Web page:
• Rebuilding of police officer ranks (in alignment with the Rebuilding Plan, the budget assumes 7 additional officers in FY24), hiring three new firefighters, and fully staffing the CSL (6) and CSO (11) programs, also contribute to considerable public safety cost increase. 

Significant Public Investments in FY24 

Despite the major challenges detailed above, the FY24 budget avoids any service cuts, layoffs, or hiring freezes on existing positions and will continue to forge critical progress in our highest priority areas, including: 

  • Robust investments in green stimulus incentives for BED ratepayers and work underway to ready the electric grid for future increased electricity demand will continue, funded in part by the voter-approved $20 million Net Zero Energy Revenue Bond passed in 2021. 

  • Expanded resources, recruitment tools, and new hires for public safety, including $1.3 million of increased Police Department personnel costs, and $950,000 of increased Fire Department personnel costs. 

  • Major public infrastructure investments supported by the 2022 voter-approved Capital Bond, federal and state awards, and more than $1 million in Street Capital funds for paving and large patching repairs. 

  • New deployment of $183,000 in annual Opioid Settlement funds to support the City’s expanded efforts to advance harm reduction and expand access to medically-assisted treatment and contingency management.  

  • A $1.7 million budget for the Racial Equity, Inclusion, and Belonging Department, which includes the structural reorganization of 10 full-time employees to advance the Department’s key initiatives, including cultural events, programs to address racism as a public health emergency, the continuation of the Empowerment Fund, and the planned Neighborhood Equity Index.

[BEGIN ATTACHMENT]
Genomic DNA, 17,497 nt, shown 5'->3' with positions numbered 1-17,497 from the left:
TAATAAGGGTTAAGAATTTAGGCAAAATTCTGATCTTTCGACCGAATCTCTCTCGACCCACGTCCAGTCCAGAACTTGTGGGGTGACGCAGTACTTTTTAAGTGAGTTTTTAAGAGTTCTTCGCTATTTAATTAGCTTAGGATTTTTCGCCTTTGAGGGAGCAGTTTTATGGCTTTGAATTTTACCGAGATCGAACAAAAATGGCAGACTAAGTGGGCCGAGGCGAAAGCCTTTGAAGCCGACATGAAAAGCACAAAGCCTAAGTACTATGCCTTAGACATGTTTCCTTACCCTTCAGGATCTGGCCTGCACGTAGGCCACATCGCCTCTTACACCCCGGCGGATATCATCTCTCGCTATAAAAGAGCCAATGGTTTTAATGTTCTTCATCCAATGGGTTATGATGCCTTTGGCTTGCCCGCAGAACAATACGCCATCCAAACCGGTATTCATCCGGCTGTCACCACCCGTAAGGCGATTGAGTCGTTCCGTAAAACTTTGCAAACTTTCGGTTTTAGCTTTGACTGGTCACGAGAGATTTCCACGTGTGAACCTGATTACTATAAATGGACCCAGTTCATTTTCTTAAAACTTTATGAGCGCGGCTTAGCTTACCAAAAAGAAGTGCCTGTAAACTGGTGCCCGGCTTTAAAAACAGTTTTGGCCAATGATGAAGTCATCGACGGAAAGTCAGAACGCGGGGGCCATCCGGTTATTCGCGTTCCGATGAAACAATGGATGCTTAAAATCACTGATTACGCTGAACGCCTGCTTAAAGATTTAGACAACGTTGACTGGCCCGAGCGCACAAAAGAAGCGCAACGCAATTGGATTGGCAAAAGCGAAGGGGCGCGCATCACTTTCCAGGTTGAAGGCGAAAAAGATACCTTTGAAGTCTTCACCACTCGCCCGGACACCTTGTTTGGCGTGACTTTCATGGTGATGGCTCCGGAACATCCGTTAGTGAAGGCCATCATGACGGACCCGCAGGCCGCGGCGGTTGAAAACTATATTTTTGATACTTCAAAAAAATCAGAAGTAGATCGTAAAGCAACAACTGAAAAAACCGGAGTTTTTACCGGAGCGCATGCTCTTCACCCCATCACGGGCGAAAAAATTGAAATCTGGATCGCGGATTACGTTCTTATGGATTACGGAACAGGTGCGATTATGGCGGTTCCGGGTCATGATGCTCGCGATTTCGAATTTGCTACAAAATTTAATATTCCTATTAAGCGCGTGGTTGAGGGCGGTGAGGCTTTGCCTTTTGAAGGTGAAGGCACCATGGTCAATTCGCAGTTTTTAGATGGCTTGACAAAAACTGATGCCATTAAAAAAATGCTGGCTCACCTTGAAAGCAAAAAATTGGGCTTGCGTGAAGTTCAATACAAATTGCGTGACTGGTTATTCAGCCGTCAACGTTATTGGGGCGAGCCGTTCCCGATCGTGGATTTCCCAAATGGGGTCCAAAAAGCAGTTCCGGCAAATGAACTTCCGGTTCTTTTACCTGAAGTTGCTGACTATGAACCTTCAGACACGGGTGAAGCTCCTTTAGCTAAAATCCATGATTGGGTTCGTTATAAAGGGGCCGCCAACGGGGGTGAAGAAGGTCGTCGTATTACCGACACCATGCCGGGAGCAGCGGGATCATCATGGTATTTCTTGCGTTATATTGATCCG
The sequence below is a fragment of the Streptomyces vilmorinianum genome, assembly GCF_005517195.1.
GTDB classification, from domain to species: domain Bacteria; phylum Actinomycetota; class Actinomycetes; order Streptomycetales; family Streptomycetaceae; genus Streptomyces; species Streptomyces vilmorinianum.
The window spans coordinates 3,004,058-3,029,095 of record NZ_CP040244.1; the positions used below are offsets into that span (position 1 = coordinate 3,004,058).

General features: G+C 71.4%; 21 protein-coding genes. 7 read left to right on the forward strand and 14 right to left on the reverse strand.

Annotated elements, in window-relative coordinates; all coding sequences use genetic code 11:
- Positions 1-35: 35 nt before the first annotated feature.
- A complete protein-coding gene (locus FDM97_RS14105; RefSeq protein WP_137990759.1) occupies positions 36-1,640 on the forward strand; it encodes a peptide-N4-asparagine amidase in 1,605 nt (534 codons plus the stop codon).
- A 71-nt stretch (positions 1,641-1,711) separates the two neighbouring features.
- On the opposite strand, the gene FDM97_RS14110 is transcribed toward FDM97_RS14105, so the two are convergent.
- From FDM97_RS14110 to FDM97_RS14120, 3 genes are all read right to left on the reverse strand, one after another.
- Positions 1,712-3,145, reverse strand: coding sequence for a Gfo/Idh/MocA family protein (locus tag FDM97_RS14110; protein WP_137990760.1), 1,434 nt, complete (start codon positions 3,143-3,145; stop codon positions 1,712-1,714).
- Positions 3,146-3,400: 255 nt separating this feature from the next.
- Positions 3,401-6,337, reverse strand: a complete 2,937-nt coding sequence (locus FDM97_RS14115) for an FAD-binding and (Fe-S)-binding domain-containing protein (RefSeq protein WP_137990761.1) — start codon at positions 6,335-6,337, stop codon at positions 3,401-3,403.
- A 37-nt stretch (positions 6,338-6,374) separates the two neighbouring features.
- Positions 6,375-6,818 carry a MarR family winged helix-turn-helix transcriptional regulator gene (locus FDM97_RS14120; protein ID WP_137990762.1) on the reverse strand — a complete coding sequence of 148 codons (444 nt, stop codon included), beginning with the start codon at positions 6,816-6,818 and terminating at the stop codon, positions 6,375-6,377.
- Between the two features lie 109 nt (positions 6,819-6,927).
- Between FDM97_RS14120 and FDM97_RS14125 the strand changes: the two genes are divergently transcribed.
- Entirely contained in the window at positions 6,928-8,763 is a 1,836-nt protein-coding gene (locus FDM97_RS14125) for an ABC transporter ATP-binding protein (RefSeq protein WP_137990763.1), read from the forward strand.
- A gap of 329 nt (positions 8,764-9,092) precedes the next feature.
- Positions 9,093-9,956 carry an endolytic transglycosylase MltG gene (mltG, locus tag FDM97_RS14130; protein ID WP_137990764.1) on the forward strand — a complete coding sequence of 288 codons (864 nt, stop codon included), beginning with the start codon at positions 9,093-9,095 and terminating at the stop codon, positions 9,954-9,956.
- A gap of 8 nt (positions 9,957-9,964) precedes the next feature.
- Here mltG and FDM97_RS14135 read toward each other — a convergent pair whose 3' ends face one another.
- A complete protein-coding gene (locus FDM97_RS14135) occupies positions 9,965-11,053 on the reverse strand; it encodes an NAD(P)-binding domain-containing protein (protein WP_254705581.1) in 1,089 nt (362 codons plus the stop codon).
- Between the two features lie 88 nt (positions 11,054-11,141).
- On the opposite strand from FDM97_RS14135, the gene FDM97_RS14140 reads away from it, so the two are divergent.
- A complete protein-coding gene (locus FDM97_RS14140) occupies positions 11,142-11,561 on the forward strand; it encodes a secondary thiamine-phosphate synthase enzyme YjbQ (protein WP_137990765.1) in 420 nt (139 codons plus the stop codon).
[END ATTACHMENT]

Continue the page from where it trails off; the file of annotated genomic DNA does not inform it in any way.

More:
New Property Tax Rates and Preparing for Future Budget Years  

The FY24 budget is level funded and will require an increased tax rate of $.7523 from the FY23 tax rate of $.7082 -- or an increase of 6.2%, which is comparable to this year’s projected State Education tax rate increase. This includes an addition of $.05 to the dedicated Street Capital and Greenbelt tax to increase patching and paving, and an additional $.02 to the dedicated Parks tax which will generate an additional $1.1 million of revenue to pay for BPRW expenses the City is already incurring. 

The total year over year increase in the municipal property tax rate represents a $13.60 per month, or $163.20 per year, increase for homeowners with a home with median tax assessed value of $370,000. 

The budget also funds several studies that will analyze cost-saving efficiencies in City government and explore new potential revenue sources other than the property tax, including: 

  • Fleet Management Study to establish sustainable funding for City vehicles. 

  • Operational analysis of City operations to ensure functions aren’t duplicated across the City and to increase inter-department efficiencies. 

  • Continued support for the Impact Fee Study (for which the City allocated $100,000 in FY23) so that a leading expert firm can advise the City and CCRPC on an update of our impact fee program. 

  • Financial Sustainability Study for CEDO funded by HUD. 


Press Release Date: 
City Department: 
Mayor's Office